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Biasedly confirmed

The way other people describe things, I often wonder if I'm living in the same world they're living in.  To be honest, I think that it wouldn't be all that inaccurate to say that we are indeed living in different worlds.  Because the way we perceive the world is all that we really know, not the world as it truly is.  For example, there is only a tiny spectrum of frequencies of light that we are capable of seeing.  All other frequencies are there, but invisible to our eyes.  In other words, we only see a tiny portion of what we could be seeing.

So, imagine if one person could see the color white but not the color black.  And another person could see black but not white.  If both of them looked at a zebra, one would see a white horse and the other would see a black horse.  They'd see something completely different, even though they're looking at precisely the same thing.

So what am I really getting at?  Well, what made me want to write this post was all the comments I've seen from various people to the effect of "<group of people> are all such <adjective>".  For example, "Guys are jerks" or "gays are fakes/superficial".  It's odd to me to read comments like this (and there are tons more examples) because when I see them, I think to myself "but that's not the case at all.  Nearly all of the <group in question> I know are <antonym adjective of used>."

For example, let's go with guys.  Regardless of sexual orientation--straight, bi, gay, whatever.  Guys are jerks.  Well, let me think of the guys that I know.  My dad, my brothers, my friends from high school.  My roommates in college (ok, so maybe I had one or two roommates who were jerks).  My math teachers.  My religion teachers.  My fellow grad students in the math program at UTK (ok, so maybe one or two of them were jerks too).  My gay friends that I've made since I came out of the closet.  Nearly every single one of these men is good.  The word "jerk" would hardly be descriptive of any of them.  They're good folk.  They do good things.  They say nice things.  They're friendly, helpful, generous, loving.  They're people I enjoy hanging out with.  They're honest.  They're fair.  They've got so many good qualities.  So I get so confused when I hear them described completely the opposite of what I see in my own life.

So, one possible explanation that I've come up with for this is the possibility of confirmation bias.  This is the phenomenon (which is completely 100% natural in all of us) where we filter information we get based on our opinions.  That is, if you believe that guys are jerks and you see a guy doing some behavior which could be considered bad, you remember that behavior and say "I knew it.  Guys are jerks."  If you see a guy who is honest and kind, you dismiss it by saying "Well, of course there are exceptions.  But guys are still jerks." or you even invent information which may not even have any foundation in reality, such as "This is just a front he's putting on to make people like him.  He's really a jerk.  He's just being nice to take advantage of people."  So, I think that people who make claims like "guys are jerks" really do believe it, and really do feel that nearly all the guys they know are jerks because of their confirmation bias.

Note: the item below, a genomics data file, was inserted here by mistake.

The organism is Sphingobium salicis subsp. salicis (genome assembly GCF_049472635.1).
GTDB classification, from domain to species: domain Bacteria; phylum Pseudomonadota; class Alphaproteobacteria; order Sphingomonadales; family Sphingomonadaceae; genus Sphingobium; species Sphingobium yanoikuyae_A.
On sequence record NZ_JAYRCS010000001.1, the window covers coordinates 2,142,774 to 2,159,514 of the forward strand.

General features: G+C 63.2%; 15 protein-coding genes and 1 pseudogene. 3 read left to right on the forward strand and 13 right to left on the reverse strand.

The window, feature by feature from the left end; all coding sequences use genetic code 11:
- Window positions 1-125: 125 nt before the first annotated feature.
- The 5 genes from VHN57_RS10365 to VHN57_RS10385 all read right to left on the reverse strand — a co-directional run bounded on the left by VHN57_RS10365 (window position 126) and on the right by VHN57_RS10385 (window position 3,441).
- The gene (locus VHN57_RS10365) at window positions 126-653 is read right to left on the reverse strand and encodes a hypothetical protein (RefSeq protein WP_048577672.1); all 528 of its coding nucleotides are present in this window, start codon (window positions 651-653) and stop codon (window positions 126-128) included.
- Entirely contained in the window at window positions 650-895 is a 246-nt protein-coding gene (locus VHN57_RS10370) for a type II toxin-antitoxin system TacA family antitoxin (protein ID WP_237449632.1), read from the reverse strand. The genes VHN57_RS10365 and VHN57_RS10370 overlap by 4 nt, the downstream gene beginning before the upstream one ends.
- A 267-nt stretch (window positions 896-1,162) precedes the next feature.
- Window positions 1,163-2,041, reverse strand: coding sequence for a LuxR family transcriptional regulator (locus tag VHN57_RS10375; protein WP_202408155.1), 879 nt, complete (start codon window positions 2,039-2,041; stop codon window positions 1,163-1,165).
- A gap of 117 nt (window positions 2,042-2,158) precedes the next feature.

Honestly, I feel that I do the same thing.  As I mentioned my list above, I pointed out exceptions.  These are the ones that I dismissed as I was going along.  My belief is "people are good".  Any information that does not match my belief, I deny or deflect, in the same manner I described in the last paragraph.  If I see someone who's behaving poorly, I dismiss it "Oh, of course there are exceptions, but people are still good."  Or I invent something "Perhaps he's just having a bad day, or perhaps there's a misunderstanding."  This isn't a conscious effort on my part.  It isn't something that I've trained myself to do because I'm a good person or anything like that.  It's just an automatic biological response.  I don't think about it.  It just happens.

So, when I look at people, I see the white light, and when someone else looks at the same people, they see the black light.  We're both looking at the same people but we're seeing completely different things.  Which one of us is right?  It seems the only reasonable response is that we're both wrong and the truth is something richer and fuller.

One problem that can happen is what is often (colloquially) referred to as a "circle jerk", where one person will post their comment "guys are jerks" and then everyone else will nod in agreement "it's so true", "my ex bf was an ass", "I hate guys", etc.  Sometimes the language escalates.  Sometimes people feel a need to tell stories and 1-up the previous story by something more nasty than the one before, to prove that guys really indeed are jerks.  This only further cements the idea into the minds of the people posting.  Whether the idea is itself true or not is irrelevant, the testimonials given strengthen the opinion in every participant's mind.

I think that the key is to be aware of this phenomenon.  Look for it.  Try to see if you can catch yourself doing it.  Notice when you deny or deflect information that challenges your beliefs.  See if there's a fuller light spectrum there that you're just not seeing.  And consider the possibility that if you do think that "all guys are jerks" or "all gays are fakes", perhaps the problem isn't all guys, it's you.  That's a hard thing to accept.  I almost never have been successful in acknowledging that.  But if I ask myself "what if the problem isn't everyone else, it's me?" I'm more likely to see it.  What if I'm just a jerk to everyone else, and that's why I notice them all being a jerk to me.

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